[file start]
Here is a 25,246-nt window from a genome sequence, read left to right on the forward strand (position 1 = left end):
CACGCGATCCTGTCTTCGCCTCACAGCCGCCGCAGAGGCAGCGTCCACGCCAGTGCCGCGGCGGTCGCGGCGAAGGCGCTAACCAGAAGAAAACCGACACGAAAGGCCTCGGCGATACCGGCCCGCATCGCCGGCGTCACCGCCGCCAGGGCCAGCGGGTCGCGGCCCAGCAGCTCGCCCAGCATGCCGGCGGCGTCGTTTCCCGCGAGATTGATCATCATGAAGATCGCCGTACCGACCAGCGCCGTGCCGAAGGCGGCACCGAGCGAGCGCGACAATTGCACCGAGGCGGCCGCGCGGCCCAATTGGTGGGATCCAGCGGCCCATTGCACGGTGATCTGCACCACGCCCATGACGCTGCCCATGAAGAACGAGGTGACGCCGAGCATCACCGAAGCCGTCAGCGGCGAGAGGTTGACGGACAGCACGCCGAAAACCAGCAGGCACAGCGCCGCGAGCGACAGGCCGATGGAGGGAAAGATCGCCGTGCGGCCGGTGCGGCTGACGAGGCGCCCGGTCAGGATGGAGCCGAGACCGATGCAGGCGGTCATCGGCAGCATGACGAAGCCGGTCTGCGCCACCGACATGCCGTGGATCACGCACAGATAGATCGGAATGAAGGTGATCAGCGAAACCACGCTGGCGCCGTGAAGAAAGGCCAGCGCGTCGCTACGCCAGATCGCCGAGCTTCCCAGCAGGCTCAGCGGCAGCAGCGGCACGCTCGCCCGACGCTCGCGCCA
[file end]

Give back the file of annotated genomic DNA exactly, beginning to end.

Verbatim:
Here is a 25,246-nt window from a genome sequence, read left to right on the forward strand (position 1 = left end):
CACGCGATCCTGTCTTCGCCTCACAGCCGCCGCAGAGGCAGCGTCCACGCCAGTGCCGCGGCGGTCGCGGCGAAGGCGCTAACCAGAAGAAAACCGACACGAAAGGCCTCGGCGATACCGGCCCGCATCGCCGGCGTCACCGCCGCCAGGGCCAGCGGGTCGCGGCCCAGCAGCTCGCCCAGCATGCCGGCGGCGTCGTTTCCCGCGAGATTGATCATCATGAAGATCGCCGTACCGACCAGCGCCGTGCCGAAGGCGGCACCGAGCGAGCGCGACAATTGCACCGAGGCGGCCGCGCGGCCCAATTGGTGGGATCCAGCGGCCCATTGCACGGTGATCTGCACCACGCCCATGACGCTGCCCATGAAGAACGAGGTGACGCCGAGCATCACCGAAGCCGTCAGCGGCGAGAGGTTGACGGACAGCACGCCGAAAACCAGCAGGCACAGCGCCGCGAGCGACAGGCCGATGGAGGGAAAGATCGCCGTGCGGCCGGTGCGGCTGACGAGGCGCCCGGTCAGGATGGAGCCGAGACCGATGCAGGCGGTCATCGGCAGCATGACGAAGCCGGTCTGCGCCACCGACATGCCGTGGATCACGCACAGATAGATCGGAATGAAGGTGATCAGCGAAACCACGCTGGCGCCGTGAAGAAAGGCCAGCGCGTCGCTACGCCAGATCGCCGAGCTTCCCAGCAGGCTCAGCGGCAGCAGCGGCACGCTCGCCCGACGCTCGCGCCA